May 6, 1862,
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1 Report of the Committee on the Conduct of the War, i. 20.
2 According to the Confederate official reports, the entire body of troops under Johnston, then below the Chickahominy, did not exceed 30,000 in number, while McClellan's “present and fit for duty” (within a distance of twelve miles of the battle-field) was about 100,000. The commanding General seems to have been singularly uninformed or misinformed concerning the country before him, during this campaign. He refused to receive information from the loyal negroes, preferring to take the testimony of Confederate prisoners. He officially declared that information concerning the forces and position of the enemy “was vague and untrustworthy,” and when he commenced his march up the Peninsula, he did not know, he says, whether “so-called Mulberry Island was a real island,” or which was “the true course of the Warwick River across the Peninsula,” or that the Confederates had fortifications along that stream. See McClellan's Report, page 74.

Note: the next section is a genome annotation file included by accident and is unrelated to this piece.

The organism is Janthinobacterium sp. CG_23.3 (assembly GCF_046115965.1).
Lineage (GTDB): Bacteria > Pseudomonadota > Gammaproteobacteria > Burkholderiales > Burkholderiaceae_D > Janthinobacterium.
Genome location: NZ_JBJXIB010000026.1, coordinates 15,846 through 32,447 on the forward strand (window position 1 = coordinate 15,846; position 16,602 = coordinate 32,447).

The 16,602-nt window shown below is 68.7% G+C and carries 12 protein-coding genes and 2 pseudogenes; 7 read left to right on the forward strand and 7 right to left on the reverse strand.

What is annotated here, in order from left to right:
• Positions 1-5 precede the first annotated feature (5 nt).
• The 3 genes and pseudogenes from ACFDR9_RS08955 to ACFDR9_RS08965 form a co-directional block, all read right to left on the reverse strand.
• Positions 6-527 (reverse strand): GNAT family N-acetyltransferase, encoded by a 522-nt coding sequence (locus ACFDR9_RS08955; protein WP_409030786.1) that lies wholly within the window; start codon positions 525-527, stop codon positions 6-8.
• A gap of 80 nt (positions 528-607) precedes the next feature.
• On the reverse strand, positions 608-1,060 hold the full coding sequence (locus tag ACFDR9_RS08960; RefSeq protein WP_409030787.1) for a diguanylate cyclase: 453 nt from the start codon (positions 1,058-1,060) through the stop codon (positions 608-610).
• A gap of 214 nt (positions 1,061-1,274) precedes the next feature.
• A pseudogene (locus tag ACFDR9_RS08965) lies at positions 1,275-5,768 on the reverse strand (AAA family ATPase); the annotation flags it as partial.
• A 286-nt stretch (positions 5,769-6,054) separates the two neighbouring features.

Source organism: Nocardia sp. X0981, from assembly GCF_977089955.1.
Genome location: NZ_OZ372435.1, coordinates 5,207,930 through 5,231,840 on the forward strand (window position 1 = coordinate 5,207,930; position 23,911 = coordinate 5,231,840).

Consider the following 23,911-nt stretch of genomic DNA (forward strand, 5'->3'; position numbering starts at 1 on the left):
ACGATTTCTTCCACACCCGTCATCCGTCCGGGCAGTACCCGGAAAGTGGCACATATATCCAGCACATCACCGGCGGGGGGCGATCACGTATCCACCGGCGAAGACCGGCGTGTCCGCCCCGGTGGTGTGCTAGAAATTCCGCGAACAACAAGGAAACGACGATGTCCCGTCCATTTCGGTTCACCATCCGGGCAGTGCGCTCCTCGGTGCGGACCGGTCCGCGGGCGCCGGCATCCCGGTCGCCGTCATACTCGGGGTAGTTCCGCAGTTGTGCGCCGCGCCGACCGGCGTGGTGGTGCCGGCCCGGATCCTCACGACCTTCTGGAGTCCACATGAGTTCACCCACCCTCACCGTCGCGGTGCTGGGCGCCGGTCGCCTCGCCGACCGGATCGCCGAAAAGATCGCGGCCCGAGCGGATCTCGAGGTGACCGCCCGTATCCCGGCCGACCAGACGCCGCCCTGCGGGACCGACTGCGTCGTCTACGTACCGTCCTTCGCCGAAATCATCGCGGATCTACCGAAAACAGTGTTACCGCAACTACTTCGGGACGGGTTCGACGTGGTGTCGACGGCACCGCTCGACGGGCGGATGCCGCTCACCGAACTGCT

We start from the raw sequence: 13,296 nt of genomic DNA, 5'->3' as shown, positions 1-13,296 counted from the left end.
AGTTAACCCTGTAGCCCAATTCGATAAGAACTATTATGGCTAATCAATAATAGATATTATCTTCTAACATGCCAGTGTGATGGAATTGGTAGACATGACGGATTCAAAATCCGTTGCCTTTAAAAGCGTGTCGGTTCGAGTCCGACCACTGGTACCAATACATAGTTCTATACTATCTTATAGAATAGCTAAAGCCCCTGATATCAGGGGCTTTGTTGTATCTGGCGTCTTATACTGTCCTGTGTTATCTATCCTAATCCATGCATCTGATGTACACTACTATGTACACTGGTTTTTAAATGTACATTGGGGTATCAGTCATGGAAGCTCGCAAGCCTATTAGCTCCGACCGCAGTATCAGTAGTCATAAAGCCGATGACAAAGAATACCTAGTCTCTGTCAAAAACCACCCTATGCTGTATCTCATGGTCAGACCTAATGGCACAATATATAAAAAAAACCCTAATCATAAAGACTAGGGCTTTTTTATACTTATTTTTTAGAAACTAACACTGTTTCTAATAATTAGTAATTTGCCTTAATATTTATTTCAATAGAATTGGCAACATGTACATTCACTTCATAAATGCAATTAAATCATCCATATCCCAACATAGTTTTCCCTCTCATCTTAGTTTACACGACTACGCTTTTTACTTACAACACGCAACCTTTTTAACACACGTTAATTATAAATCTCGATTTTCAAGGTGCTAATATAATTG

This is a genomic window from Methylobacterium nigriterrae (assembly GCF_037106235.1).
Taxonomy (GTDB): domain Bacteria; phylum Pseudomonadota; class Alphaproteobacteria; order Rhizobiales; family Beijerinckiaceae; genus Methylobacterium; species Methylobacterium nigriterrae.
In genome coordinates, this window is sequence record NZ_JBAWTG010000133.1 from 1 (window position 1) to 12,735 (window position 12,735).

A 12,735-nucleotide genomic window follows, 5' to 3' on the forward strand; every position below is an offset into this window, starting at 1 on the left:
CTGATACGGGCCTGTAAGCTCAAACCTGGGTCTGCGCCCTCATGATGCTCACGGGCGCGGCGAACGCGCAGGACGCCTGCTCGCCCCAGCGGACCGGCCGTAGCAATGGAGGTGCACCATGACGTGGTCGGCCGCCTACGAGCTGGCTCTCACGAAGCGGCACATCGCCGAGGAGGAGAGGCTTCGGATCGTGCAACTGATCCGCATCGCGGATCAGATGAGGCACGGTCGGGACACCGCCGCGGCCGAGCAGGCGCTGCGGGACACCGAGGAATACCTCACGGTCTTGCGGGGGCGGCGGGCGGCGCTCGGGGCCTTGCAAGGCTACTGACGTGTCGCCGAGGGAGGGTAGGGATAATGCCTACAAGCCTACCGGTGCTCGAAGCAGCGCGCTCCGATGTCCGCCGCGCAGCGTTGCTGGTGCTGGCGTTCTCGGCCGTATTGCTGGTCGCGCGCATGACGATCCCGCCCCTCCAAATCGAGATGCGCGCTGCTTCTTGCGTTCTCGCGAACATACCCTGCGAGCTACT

3 See Report of the Committee on the Conduct of the War, i. 20.
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